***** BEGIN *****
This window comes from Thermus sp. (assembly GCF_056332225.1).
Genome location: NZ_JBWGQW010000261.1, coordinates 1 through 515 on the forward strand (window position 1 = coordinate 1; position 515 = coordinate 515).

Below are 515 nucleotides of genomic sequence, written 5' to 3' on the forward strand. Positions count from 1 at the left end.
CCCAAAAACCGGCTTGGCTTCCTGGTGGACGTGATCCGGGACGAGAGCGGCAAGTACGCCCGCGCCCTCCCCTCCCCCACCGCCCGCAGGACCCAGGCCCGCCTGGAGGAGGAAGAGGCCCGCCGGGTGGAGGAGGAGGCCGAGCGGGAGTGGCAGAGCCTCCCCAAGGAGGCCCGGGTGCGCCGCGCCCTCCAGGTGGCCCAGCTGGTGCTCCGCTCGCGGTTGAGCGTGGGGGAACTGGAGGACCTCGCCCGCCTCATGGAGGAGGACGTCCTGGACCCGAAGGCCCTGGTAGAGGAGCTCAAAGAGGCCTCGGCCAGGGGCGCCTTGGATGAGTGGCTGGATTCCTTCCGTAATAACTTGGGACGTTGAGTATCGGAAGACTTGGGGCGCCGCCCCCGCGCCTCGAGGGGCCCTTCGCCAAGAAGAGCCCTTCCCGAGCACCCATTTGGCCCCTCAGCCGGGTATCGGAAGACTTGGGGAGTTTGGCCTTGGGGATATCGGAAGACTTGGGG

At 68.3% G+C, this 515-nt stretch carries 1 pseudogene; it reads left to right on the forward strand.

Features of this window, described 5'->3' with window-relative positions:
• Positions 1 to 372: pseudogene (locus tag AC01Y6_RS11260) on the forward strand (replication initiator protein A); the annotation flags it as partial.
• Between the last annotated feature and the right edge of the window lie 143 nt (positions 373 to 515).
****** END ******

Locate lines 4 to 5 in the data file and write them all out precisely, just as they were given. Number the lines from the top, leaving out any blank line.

CCCAAAAACCGGCTTGGCTTCCTGGTGGACGTGATCCGGGACGAGAGCGGCAAGTACGCCCGCGCCCTCCCCTCCCCCACCGCCCGCAGGACCCAGGCCCGCCTGGAGGAGGAAGAGGCCCGCCGGGTGGAGGAGGAGGCCGAGCGGGAGTGGCAGAGCCTCCCCAAGGAGGCCCGGGTGCGCCGCGCCCTCCAGGTGGCCCAGCTGGTGCTCCGCTCGCGGTTGAGCGTGGGGGAACTGGAGGACCTCGCCCGCCTCATGGAGGAGGACGTCCTGGACCCGAAGGCCCTGGTAGAGGAGCTCAAAGAGGCCTCGGCCAGGGGCGCCTTGGATGAGTGGCTGGATTCCTTCCGTAATAACTTGGGACGTTGAGTATCGGAAGACTTGGGGCGCCGCCCCCGCGCCTCGAGGGGCCCTTCGCCAAGAAGAGCCCTTCCCGAGCACCCATTTGGCCCCTCAGCCGGGTATCGGAAGACTTGGGGAGTTTGGCCTTGGGGATATCGGAAGACTTGGGG

At 68.3% G+C, this 515-nt stretch carries 1 pseudogene; it reads left to right on the forward strand.